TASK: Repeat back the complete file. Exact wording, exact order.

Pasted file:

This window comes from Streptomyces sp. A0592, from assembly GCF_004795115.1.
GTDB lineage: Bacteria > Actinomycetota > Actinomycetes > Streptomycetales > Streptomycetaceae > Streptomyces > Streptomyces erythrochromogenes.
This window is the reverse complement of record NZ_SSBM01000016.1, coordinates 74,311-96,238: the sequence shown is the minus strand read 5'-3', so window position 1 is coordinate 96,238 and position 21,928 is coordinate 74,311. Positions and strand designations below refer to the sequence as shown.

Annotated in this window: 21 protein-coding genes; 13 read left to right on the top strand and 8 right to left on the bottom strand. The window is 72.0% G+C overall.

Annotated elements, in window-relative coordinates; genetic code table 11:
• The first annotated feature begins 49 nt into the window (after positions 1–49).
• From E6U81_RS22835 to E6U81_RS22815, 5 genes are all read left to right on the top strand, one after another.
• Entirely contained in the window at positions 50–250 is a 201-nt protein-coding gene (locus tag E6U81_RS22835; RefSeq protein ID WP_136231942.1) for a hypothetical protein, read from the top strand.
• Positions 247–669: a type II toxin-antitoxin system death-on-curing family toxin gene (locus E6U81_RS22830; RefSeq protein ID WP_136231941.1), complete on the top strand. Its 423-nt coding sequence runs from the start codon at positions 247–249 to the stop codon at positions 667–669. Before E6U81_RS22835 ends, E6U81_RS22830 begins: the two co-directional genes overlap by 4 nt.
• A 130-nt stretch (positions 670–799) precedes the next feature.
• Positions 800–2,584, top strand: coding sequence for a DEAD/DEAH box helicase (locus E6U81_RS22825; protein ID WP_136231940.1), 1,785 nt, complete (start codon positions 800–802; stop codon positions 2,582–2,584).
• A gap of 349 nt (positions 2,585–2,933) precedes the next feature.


This window comes from Streptomyces sp. A0592, from assembly GCF_004795115.1.
GTDB lineage: Bacteria > Actinomycetota > Actinomycetes > Streptomycetales > Streptomycetaceae > Streptomyces > Streptomyces erythrochromogenes.
This window is the reverse complement of record NZ_SSBM01000016.1, coordinates 74,311-96,238: the sequence shown is the minus strand read 5'-3', so window position 1 is coordinate 96,238 and position 21,928 is coordinate 74,311. Positions and strand designations below refer to the sequence as shown.

Annotated in this window: 21 protein-coding genes; 13 read left to right on the top strand and 8 right to left on the bottom strand. The window is 72.0% G+C overall.

Annotated elements, in window-relative coordinates; genetic code table 11:
• The first annotated feature begins 49 nt into the window (after positions 1–49).
• From E6U81_RS22835 to E6U81_RS22815, 5 genes are all read left to right on the top strand, one after another.
• Entirely contained in the window at positions 50–250 is a 201-nt protein-coding gene (locus tag E6U81_RS22835; RefSeq protein ID WP_136231942.1) for a hypothetical protein, read from the top strand.
• Positions 247–669: a type II toxin-antitoxin system death-on-curing family toxin gene (locus E6U81_RS22830; RefSeq protein ID WP_136231941.1), complete on the top strand. Its 423-nt coding sequence runs from the start codon at positions 247–249 to the stop codon at positions 667–669. Before E6U81_RS22835 ends, E6U81_RS22830 begins: the two co-directional genes overlap by 4 nt.
• A 130-nt stretch (positions 670–799) precedes the next feature.
• Positions 800–2,584, top strand: coding sequence for a DEAD/DEAH box helicase (locus E6U81_RS22825; protein ID WP_136231940.1), 1,785 nt, complete (start codon positions 800–802; stop codon positions 2,582–2,584).
• A gap of 349 nt (positions 2,585–2,933) precedes the next feature.